1. It starts with staff enthusiasm
If your staff is going to influence guests with recommendations, they should make them with excitement and belief in your product.
2. Make sure your staff knows the menu intimately.
If servers bumble their way through your menu, your guests’ confidence will waver. That fear and uncertainty will lead to doubt about any add-on recommendations.
3. Have staff review drink specials BEFORE asking for drink orders.
Think about it: If your server asks a guest what they want to drink, they’re stuck with whatever the guest orders! But what if the server makes a strong recommendation? Different story altogether.
4. Offer something a step up from what the guest has in mind.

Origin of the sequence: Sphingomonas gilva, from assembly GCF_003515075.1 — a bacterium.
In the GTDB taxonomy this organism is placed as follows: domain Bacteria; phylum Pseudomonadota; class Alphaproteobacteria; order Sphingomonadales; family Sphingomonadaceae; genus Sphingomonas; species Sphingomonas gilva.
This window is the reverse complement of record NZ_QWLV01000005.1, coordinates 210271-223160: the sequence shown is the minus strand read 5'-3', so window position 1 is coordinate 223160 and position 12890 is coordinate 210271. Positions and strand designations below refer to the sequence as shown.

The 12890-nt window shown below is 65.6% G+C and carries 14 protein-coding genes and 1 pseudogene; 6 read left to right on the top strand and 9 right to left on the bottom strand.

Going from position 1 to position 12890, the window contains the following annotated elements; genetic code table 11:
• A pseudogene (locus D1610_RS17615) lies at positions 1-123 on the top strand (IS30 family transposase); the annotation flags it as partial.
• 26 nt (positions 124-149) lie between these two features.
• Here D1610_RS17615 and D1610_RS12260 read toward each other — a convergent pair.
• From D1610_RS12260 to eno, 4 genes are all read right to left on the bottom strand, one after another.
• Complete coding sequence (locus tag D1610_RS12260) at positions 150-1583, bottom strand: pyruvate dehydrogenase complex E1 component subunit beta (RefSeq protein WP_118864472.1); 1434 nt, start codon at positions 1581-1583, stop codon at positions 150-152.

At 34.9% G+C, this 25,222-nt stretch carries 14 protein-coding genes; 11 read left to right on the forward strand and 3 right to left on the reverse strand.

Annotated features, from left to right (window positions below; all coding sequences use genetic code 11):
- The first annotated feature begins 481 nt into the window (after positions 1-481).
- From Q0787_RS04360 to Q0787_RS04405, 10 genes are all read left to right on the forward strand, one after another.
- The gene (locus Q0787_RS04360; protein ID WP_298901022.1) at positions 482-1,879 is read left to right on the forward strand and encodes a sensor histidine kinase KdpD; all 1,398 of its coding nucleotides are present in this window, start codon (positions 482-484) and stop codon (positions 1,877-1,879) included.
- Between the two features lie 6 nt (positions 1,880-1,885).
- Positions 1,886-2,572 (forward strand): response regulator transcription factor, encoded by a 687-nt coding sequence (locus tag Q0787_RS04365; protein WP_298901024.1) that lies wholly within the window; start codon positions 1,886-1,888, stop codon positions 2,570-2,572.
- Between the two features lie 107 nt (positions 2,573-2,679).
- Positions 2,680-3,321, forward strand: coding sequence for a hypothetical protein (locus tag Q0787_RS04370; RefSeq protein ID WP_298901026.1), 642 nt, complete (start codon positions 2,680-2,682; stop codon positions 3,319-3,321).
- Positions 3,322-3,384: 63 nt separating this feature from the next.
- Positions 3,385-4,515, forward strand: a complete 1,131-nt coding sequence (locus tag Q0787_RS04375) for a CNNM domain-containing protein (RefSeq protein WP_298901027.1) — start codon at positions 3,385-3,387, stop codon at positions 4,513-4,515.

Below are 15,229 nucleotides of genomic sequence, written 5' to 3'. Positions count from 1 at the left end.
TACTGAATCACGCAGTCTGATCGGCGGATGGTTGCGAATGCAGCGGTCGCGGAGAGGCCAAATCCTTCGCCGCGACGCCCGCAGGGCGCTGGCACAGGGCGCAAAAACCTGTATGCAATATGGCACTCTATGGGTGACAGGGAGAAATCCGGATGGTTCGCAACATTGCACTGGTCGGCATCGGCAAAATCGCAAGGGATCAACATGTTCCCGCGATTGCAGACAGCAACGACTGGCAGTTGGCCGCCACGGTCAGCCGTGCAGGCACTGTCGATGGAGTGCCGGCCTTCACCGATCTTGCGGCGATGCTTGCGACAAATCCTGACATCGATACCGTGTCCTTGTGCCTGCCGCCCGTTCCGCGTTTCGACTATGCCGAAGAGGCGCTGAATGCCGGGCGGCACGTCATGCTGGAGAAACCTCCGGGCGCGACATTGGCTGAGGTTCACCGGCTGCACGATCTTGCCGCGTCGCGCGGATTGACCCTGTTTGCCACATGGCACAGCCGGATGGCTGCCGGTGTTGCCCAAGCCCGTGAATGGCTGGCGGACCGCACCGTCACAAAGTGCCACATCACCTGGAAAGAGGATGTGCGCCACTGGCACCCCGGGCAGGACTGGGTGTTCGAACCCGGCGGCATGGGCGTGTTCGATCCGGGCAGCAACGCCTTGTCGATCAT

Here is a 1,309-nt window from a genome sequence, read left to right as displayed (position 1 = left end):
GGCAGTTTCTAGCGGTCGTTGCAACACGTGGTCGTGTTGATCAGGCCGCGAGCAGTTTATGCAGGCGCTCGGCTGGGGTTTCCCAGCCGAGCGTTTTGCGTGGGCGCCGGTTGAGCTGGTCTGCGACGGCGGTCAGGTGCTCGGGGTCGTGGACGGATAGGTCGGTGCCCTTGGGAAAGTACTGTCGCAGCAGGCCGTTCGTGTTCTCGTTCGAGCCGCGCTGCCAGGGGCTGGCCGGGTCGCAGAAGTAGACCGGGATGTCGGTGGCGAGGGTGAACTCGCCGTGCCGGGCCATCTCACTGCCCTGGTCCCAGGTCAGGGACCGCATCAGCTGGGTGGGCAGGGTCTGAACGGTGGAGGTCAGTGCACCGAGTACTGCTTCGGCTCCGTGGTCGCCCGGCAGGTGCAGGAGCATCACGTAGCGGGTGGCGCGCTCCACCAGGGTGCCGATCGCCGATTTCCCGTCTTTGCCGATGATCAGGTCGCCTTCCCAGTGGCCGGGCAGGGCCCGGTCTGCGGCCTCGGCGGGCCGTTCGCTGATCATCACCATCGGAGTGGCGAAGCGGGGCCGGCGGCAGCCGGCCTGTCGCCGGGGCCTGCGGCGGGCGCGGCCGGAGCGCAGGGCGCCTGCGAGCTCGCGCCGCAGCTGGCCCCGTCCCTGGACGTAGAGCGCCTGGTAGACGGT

Whether you’re prodding the guest to upgrade their liquor, appetizer, or entree, the un-offered upgrade is a missed opportunity. Steer the guest to something just a bit “more” than the default.
5. Get your hosts/hostesses involved.
Upselling doesn’t have to begin and end with the server. Jim Sullivan and Phil Roberts give this tip in their Service That Sells book. Train your hosts to make specific recommendations to guests as they’re being seated.
6. Add a new staff position: Guest Experience Captains.
Seriously. Buffalo Wild Wings has done exactly this. While their new staff position is reportedly focused on ensuring guests are getting the most from BWW’s sports experience, you can be sure they’re also tasked with identifying sales opportunities.
7. Recommend splitting appetizers and desserts.
This may seem a bit counter-intuitive, but where it looks like an appetizer or dessert may be bypassed altogether, recommend your guests split one. They’ll feel like they saved money, you’ll bump the check size by 20-40%.